Welcome to Antioch
Despite a history heavily influenced by the coal trade, modern Antioch is a city of open spaces and lazy waterways. With its back pressed firmly against the California Delta, Antioch features a wide mix of residents dedicated to preserving the spirit of the city while embracing a progressive vision for Contra Costa County.
Lay of the Land
Antioch is located on the northern edge of Contra Costa County, along the edge of the California Delta. Aside from the river-ways and aquatic preserves that buffer the town to the north, Antioch is also surrounded by several open space preserves, including the Black Diamond Mines Regional Preserve. The city is surrounded by numerous unincorporated communities in the area, as well as the delta cities of Oakley, Brentwood, and Pittsburg.
Like many of the cities in the county, the population of Antioch has increased rapidly as a result of the influence of the San Francisco and Oakland expanding economic zones. Census data indicates that the population increased from 62,195 in 1990 to 107,100 in 2013. The median household income for the city is $59,356 while the estimated median home value is 237,300.
Ground transportation for the city is accomplished primarily by State Route 4 which moves across the upper edge of the county from east to west. It also connects to Stockton in the east and Interstate 80 in the west.
Public transportation is possible via the Bay Area Rapid Transit station located in nearby Bay Point. This connects the city to the San Francisco International Airport as well as the city of Millbrae in the area immediately surrounding San Francisco. Local public transit is handled by Tri Delta Transit which manages a series of busses that operate routes between Concord, Oakley, Pittsburg, Bay Point, Discovery Bay, and Brentwood.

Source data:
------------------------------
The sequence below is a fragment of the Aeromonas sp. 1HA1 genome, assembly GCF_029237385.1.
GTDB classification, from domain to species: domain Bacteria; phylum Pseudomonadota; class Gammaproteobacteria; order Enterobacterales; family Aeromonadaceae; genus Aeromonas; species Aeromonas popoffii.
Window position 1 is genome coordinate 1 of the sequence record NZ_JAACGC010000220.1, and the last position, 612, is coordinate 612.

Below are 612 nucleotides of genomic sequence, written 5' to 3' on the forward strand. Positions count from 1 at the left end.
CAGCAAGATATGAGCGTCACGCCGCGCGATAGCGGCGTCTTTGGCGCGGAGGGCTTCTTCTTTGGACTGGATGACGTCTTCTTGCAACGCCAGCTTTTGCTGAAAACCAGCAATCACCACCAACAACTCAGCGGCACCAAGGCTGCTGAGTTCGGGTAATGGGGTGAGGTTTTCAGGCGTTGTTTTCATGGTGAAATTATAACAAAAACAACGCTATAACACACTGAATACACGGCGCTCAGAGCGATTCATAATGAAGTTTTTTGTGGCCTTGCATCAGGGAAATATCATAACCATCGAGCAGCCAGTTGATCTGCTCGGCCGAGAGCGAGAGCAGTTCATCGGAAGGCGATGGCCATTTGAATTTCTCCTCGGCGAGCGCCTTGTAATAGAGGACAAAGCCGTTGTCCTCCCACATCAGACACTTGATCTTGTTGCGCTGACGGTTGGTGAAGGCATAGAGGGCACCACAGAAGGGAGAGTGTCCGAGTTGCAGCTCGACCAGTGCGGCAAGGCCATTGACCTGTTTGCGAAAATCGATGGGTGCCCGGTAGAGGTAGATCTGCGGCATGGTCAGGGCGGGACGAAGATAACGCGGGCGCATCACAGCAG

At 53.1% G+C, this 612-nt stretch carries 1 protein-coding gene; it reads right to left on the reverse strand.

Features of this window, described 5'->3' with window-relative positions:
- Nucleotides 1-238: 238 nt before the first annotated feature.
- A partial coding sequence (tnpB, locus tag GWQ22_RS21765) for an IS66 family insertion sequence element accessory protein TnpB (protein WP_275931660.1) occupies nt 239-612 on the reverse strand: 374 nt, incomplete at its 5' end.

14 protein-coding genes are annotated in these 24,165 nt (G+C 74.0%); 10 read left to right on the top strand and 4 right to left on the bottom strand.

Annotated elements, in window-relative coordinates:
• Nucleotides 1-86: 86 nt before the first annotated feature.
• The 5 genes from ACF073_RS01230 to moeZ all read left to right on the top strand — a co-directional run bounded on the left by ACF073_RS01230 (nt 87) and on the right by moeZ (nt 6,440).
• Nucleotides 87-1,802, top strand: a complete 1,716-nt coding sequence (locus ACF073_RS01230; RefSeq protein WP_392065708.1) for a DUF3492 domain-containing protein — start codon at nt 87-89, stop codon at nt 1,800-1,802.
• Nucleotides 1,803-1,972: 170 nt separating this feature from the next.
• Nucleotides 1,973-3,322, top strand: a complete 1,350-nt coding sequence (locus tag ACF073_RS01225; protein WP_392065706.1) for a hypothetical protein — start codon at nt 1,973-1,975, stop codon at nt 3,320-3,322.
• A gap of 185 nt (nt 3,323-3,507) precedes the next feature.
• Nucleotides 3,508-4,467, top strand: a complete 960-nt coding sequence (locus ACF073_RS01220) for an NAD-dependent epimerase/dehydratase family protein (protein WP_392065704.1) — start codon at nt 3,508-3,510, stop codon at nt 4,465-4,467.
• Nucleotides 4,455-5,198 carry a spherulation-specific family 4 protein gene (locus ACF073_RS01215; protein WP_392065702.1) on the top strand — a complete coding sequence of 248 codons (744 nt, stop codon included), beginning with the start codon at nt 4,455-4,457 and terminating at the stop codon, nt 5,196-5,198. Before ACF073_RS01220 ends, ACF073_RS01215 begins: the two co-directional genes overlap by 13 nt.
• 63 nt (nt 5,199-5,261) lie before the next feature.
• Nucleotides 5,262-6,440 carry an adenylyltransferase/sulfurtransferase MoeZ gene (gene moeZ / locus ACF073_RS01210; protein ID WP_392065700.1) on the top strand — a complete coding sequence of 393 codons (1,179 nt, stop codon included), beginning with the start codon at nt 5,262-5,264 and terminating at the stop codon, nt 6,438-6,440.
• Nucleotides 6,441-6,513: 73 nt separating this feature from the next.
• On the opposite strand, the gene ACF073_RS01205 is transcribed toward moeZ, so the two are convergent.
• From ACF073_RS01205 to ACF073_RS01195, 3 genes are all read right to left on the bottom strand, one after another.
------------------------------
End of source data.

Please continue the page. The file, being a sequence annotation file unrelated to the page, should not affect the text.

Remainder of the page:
While Antioch has a respectable economy on its own, the city serves primarily as a bedroom community for San Francisco and Oakland. As such, most of the local economy is focused on providing goods and services for the local community with a maximum level of functionality. That is not to say that the city doesn’t have a wide range of local shopping locations and eateries. The Somersville Town Center is one of the largest malls in the county and the city is also home to several outlet stores. Antioch is just not known for its commercial sectors.
What the city does have is a dedication to preserving the natural beauty of the area and establishing a strong community. Antioch is currently home to over 31 parks covering a total of 310 acres within the city limits. This includes 600 acres of undeveloped preserved open space that the city also owns. The city also maintains 11 total miles of walking paths that connect many of the local parks to the shoreline and to other natural features around the city.
While most of the parks within the city are modest and dedicated to local use, the city also houses several regionally recognizable locations that it is not directly responsible for managing. These include the Contra Loma Regional Park, The Antioch Regional Shoreline, and the Black Diamond Mines Regional Park. These three locations account for an additional total of 6,493 acres of protected space, walking trails, and natural habitat.
Finally, the city has a strong connection to the local waterways that define the region. The Antioch Marina and Chevron Fuel dock provide an ideal location for visitors and residents alike to take advantage of the California Delta. Nearby Sherman Lake and Winter Island provide ideal fishing locations, providing access to local populations of striped bass, salmon, and steelhead. Additionally, the city and the marina are positioned almost directly between the San Francisco Estuary and the Upper Delta. This allows boaters exiting Antioch to directly access every aquatic mile between the Pacific Ocean and the eastern edge of the California Delta.